Ottoman Heritage


Istanbul, with its unique setting by the Bosporus, is a meeting place of people coming from all
directions. Istanbul is the only city in the world that is located on two continents and therefore merges
both the spirits of Europe and Asia. Its exciting history made the city a place that just wants to be
discovered. The many different facets of culture, politics and society create a diverse landscape with a
very special atmosphere. Due to massive migration movements the city grew rapidly in the last
decades. Istanbul is a city of neighborhoods and timelessness. It is a place that is utterly modern and
yet so steeped in historical places and persons that it defies any attempts at placing it as a city of a
specific time or civilization. Thanks to these advantages, participants of the OIC Young Leaders
Summit had a magnificent tour around historical and spectacular places in Istanbul with professional
and experienced guides during the first day of the summit.

The Tour Route

  • Eyüp Sultan Mosque
    The Eyüp Sultan Mosque (Turkish: Eyüp Sultan Camii) is situated in the Eyüp district of
    Istanbul, outside the city walls near the Golden Horn. The present building dates from the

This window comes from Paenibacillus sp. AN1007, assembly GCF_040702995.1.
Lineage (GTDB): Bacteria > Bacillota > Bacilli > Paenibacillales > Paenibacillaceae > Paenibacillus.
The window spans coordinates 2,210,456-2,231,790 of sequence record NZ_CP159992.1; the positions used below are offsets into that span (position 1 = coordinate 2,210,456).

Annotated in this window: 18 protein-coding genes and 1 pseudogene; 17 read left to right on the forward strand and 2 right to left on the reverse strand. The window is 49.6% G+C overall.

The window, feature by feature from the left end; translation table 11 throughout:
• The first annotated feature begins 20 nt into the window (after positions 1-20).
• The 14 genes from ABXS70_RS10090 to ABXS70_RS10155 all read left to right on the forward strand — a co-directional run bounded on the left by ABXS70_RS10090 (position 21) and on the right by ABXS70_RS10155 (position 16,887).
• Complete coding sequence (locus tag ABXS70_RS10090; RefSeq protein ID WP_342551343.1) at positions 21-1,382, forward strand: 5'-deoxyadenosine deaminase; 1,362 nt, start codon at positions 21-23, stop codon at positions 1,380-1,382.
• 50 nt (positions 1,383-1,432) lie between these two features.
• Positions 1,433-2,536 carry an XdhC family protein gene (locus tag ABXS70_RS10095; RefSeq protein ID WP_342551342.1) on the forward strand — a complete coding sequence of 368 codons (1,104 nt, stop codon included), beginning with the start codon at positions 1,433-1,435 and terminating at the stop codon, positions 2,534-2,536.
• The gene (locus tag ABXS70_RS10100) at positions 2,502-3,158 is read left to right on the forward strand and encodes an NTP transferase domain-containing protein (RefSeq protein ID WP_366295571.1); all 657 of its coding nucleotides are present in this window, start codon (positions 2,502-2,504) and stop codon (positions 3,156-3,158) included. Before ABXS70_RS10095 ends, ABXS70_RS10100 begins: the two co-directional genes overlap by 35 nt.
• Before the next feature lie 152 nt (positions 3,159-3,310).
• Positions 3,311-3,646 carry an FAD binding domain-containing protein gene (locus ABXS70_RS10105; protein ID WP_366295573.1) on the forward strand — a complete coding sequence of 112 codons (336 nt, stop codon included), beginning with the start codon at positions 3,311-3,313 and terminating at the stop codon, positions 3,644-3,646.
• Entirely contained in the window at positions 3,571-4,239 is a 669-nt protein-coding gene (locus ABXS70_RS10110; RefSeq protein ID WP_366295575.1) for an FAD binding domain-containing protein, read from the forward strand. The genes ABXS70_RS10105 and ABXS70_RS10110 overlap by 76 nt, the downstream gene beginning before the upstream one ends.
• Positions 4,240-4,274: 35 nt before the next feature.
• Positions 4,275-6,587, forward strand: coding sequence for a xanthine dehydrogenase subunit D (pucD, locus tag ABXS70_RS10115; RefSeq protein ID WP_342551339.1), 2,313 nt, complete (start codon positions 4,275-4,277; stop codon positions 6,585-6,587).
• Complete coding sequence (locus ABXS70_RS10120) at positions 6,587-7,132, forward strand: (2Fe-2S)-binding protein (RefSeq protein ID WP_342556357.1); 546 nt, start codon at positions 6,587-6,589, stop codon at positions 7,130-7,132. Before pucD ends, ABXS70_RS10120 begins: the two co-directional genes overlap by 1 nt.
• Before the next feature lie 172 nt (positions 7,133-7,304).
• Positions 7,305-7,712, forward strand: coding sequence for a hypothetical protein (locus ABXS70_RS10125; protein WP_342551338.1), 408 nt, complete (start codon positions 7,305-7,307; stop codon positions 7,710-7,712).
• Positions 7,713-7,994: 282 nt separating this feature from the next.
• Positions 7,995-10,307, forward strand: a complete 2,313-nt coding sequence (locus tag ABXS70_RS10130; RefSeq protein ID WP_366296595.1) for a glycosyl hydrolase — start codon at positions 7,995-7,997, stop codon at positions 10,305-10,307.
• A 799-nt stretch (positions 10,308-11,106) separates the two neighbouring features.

beginning of the 19th century. The mosque complex includes a mausoleum marking the spot
    where Eyüp (Job) al-Ansari, the standard-bearer and friend of the Islamic prophet
    Muhammad, is said to have been buried.


  • Süleymaniye Mosque
    The Süleymaniye Mosque, built on the order of Sultan Süleyman (Süleyman the Magnificent),
    "was fortunate to be able to draw on the talents of the architectural genius of Mimar Sinan"
    (481 Traditions and Encounters: Brief Global History). The construction work began in 1550
    and the mosque was finished in 1558.


  • Fatih Mosque
    The Fatih Mosque (Turkish: Fatih Camii, "Conqueror's Mosque" in English) is an Ottoman
    imperial mosque located in the Fatih district of Istanbul, Turkey. It was one of the largest
    examples of Turkish-Islamic architecture in Istanbul and represented an important stage in the
    development of classic Turkish architecture. It is named after Ottoman sultan Mehmed the
    Conqueror, known in Turkish as Fatih Sultan Mehmed, the Ottoman sultan who conquered
    Constantinople in 1453.


  • Arap Mosque
    Arap Mosque (Turkish: Arap Camii, literally Arab Mosque) is a mosque in the Karaköy quarter
    of Istanbul, Turkey. The building was originally a Roman Catholic church erected in 1325 by
    the friars of the Dominican Order, near or above an earlier chapel dedicated to Saint Paul
    (Italian: San Paolo) in 1233.

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